by Nick Pelosi
Native American tribes have joined environmentalists and progressive politicians to voice their opposition to the proposed construction of coal export terminals along the coast of Oregon and Washington, according to an article published by Kirk Johnson in the New York Times. The tribes allege that the terminals, constructed for the purpose of shipping coal to Asia, pose environmental risks to their natural resources and sacred sites, and will affect road traffic and economic life on their reservations. In September 2012, the Affiliated Tribes of Northwest Indians, a regional congress representing 57 tribes, passed a resolution requesting a collective environmental impact assessment for all the terminals, rather than individual assessments for each project. To show that their support for the terminals could not be purchased, Lummi tribal leaders recently burned a mock million-dollar check.
According to Johnson, the involvement of Native Americans cultural claims and treaty rights will have key implications for the debate. Tribal communities in the Pacific Northwest have historically exercised greater influence over their natural resources than tribes in other regions of the country, particularly with regards to their fishing rights. In 1974, the US Supreme Court reaffirmed the right of tribal communities in Washington to co-manage salmon alongside the state, citing treaty obligations from the nineteenth century. In 2012, Native American fishing rights were a driving force behind the removal of a dam in the Elwha River near Olympic National Park in Washington, one of the largest dam removal projects in the country’s history.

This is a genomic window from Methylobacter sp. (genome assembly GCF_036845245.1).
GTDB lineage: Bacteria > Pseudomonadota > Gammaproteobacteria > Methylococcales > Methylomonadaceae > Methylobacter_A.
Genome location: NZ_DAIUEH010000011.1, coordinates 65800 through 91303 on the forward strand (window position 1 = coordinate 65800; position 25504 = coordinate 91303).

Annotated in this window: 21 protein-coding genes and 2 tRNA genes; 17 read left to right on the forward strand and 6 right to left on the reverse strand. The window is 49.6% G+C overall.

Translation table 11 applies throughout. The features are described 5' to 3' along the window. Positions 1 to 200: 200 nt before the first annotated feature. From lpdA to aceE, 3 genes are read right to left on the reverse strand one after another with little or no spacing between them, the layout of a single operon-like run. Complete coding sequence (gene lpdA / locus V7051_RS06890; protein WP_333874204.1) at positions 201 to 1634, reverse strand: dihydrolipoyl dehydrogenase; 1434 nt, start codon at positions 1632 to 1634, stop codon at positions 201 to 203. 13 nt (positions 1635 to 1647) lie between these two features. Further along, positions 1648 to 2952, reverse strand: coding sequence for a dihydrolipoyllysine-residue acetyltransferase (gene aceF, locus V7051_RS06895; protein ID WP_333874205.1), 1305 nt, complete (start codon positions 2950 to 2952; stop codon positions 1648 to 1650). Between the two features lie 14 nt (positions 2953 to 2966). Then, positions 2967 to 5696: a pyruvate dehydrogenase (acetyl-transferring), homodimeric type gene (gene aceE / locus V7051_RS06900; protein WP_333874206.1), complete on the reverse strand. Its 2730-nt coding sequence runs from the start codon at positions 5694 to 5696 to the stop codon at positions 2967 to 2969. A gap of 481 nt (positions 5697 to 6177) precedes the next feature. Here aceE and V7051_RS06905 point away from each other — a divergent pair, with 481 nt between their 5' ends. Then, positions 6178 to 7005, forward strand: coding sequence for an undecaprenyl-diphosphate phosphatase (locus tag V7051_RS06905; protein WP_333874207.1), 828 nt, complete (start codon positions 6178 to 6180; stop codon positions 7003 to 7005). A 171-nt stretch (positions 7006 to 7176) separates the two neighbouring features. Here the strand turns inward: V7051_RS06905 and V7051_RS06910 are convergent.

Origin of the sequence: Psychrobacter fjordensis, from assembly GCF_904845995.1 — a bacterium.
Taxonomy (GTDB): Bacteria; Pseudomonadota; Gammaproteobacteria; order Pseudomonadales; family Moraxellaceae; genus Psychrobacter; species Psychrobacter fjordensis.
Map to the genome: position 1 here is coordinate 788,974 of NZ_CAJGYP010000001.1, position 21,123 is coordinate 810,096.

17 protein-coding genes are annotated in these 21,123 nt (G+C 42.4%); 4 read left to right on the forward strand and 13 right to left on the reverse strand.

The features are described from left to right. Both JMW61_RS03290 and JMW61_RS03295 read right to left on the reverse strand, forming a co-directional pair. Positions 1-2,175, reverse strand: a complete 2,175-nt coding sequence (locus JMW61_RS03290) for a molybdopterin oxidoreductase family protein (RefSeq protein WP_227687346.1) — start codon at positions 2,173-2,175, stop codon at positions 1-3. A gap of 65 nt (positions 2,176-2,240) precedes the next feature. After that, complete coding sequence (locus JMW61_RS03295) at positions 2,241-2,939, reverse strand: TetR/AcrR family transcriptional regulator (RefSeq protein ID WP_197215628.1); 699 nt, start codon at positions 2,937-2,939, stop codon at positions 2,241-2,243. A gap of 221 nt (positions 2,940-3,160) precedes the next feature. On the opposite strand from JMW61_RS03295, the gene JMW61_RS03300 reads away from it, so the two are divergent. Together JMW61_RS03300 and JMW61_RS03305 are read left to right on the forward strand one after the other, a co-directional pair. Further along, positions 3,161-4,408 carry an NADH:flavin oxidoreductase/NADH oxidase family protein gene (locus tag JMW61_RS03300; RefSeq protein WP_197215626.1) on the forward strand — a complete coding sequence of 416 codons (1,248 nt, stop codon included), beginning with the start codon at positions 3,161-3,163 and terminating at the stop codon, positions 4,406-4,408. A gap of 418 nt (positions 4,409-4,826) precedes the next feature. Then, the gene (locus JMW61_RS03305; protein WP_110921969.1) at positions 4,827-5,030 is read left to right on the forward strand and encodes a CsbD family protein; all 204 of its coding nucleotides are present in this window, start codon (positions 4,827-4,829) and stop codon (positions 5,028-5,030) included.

Jason Hayes, a spokesperson for the American Coal Council, claims that the terminals are crucial for the American economy. The domestic demand for coal dropped 16.3 percent in the United States this year, as consumers switched to natural gas and other cheaper (though not necessarily cleaner) forms of energy. Yet coal exports increased in almost every region of the country, and the demand for coal remains high in Asia. Hayes argues that, in order to compete for Asian markets against other coal-producing nations, such as Indonesia and Australia, the United States must strengthen its coal exporting infrastructure along the west coast.
Despite these arguments, and the millions of dollars given to political campaigns by the coal industry in the 2012 elections, Native American rights to protect their natural resources are legally enshrined in federal treaties, and their opposition to the terminals will have to be considered in the development process.
Will Native American support be enough to stop the construction of coal export terminals along the coast? Let us know in the comments section.